I never knew this side of Bermuda until climbing showed me.

I never knew this side of Bermuda until climbing showed me.

The Bad

  • The Obsession – Well this is good, but also bad. I was not planning on dreaming so much about climbing that I tighten up and apparently fist up at night while sleeping and my fingers go numb.  Yes, I am officially calling it “climberitis”. I was not planning on obsessing so much that when I see my local gym post “new routes ready for the weekend” I cannot concentrate and make sure my ass gets to the gym to get “mines” before a date. Yes, I was late to a date today because I had to get “mines” or else I would not be able to sleep sound tonight. Dear Climbing Gods, you did good on this obsession thing, you stalk us, reel us in and we cannot ever stop thinking about your ass.  I read guidebooks, drool over anything silver that jingles (aka, total gear whore), and cannot wait to climb anything. When I talk and joke, I use climbing as a frame of reference, and then realize only climbers get it, not real normal people. I learned to become skilled at turning off Climbing Doris to Social Normal Doris or else folks think I am a crazy, obsessed climbing chic. Wait, maybe I am….oh yeah cause I am obsessed and wake up with numbed fingers cause I dream about climbing cause…..well you get the drift. Anyone go through this? Yes I asked my male and female friends and have confirmed I am not alone in this.

    I hate this picture, it is not only gross but it is a reminder of something that happened just a few weeks ago.  A quick draw from far away was dropped and hit my head.  I am ok, but I realize I am reminded I am not invincible.

    I hate this picture, it is not only gross but it is a reminder of something that happened just a few weeks ago. A quick draw from far away was dropped and hit my head. I am ok, but I realize I am reminded I am not invincible.

  • The Love Life – Dear Climbing Gods, due to that “obsession” detailed above, it has become impossible to live the American dream and have 3.2786 kids with a white picket fence and me cook snacks while the boys watch the game and be home slaving all weekend cause I am “obsessed” about climbing, gotta get the hell outdoors, climb or hike or kayak or something. I cannot date just anyone, it is so hard to date just any guy. I tried. I even made out with a guy while on a Sushi date and realized after he told me that climbing thing was kind of something I needed to grow out of, I realized oh no, 3.2786 kids with white picket fence, no not me, no not happening. I need a guy who is content with the outdoors and the fact I don’t have cable television, I love tents, smores, camp fires and reading a guide book and planning our agenda, that is climbing agenda. I love each night around the fire sharing our personal and spectator highlights and bonding as a group of friends. I want someone who is agrees that any vacation in a non-climbing destination as a pure hell sin. At my age, the great climbing guys are taken or the cute single guys are afraid to commit and the single guys after me are too young. I know, by following this way of life, I narrowed my inventory of guys who might want to marry me or I might want to even marry. Someday, it will come, but no, as a “charm filled” Brooklyn girl who is used to having many guys at her beckon call was definitely not prepared for her love life to suffer. It’s ok, but I am not happy you threw this challenge at me, how about another big climbing crux instead? (haha)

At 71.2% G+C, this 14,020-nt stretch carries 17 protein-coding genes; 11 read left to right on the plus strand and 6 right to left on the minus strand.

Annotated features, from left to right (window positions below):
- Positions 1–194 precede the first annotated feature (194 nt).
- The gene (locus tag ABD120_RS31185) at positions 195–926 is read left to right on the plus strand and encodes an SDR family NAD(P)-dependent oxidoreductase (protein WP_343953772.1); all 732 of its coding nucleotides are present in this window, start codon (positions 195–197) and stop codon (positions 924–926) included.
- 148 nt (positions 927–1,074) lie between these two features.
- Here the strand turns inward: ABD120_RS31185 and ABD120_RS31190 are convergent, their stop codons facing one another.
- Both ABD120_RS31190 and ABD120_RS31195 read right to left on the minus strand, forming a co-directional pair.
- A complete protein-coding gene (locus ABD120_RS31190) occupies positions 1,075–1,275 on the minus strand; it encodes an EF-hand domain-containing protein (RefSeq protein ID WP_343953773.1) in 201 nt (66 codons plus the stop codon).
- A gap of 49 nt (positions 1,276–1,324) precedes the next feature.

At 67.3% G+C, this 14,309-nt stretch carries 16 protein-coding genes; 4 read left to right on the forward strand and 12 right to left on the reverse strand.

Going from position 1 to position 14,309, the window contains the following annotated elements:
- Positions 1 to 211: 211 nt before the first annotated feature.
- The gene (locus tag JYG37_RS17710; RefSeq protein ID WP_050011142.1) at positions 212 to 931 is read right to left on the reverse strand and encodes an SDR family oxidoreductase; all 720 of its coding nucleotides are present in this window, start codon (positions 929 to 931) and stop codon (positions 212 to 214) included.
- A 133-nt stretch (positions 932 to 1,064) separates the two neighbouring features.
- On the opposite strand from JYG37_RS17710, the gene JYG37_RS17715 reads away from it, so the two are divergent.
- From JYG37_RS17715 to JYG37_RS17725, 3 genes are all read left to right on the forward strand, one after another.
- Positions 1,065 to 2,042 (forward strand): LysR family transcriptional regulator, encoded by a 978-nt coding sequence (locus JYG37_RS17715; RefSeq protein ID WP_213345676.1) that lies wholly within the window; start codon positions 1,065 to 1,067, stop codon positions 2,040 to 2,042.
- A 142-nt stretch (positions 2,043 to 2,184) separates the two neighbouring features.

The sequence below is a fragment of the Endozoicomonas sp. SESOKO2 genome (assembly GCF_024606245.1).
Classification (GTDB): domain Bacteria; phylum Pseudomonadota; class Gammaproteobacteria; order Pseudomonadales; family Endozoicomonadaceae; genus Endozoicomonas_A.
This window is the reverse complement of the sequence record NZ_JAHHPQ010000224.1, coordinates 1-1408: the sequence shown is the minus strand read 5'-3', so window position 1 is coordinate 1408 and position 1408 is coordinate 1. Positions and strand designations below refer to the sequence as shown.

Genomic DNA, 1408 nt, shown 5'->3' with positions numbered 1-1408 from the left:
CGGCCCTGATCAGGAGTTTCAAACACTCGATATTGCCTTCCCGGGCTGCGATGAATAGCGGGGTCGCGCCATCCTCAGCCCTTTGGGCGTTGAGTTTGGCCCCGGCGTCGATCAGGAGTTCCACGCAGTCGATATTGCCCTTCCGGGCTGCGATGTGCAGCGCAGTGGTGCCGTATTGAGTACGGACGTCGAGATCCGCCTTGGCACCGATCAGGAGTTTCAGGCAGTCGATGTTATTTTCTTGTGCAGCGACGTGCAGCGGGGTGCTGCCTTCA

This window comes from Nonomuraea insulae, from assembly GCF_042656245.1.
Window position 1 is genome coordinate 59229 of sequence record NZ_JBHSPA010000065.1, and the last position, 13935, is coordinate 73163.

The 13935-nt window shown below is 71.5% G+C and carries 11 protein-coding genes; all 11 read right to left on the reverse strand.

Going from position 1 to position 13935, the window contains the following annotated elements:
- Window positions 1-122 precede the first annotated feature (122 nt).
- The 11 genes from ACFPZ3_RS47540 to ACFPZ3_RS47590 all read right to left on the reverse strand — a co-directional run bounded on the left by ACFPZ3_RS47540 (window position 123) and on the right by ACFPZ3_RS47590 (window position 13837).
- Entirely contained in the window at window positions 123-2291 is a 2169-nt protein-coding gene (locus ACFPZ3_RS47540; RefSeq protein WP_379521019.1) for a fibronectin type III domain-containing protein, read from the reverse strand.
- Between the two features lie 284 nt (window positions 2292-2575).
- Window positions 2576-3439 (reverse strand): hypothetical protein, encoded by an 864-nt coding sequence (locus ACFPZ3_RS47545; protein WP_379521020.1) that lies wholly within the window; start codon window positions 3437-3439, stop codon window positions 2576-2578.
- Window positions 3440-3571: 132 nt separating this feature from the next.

• The “Scaaaary” Part of Climbing – Whether we like it or not, climbing is dangerous. And the more you go outside and explore, as exciting as it sounds, the reality is that you increase the odds of injury, even if you are ultra safe. I have not experienced anything as some folks I know have been through and ain’t gonna claim it. But the few tiny things I have been exposed to have reminded me full force…..Doris, your ass is not invincible. Yes I know this is a fact, but sometimes, tiny things that happen like a random quick draw bounces from afar and hits your head reminds you to respect climbing. I love climbing but I also see that it is a hobby, I am not a professional climber and anytime I go out there and explore the world, I am putting my life at risk. No pessimism, just realism, it is what it is and I have committed to always be conservative and air the side of caution and always be as safe as possible. But I cannot guarantee anything and that is SCAAAARY sometimes to think about.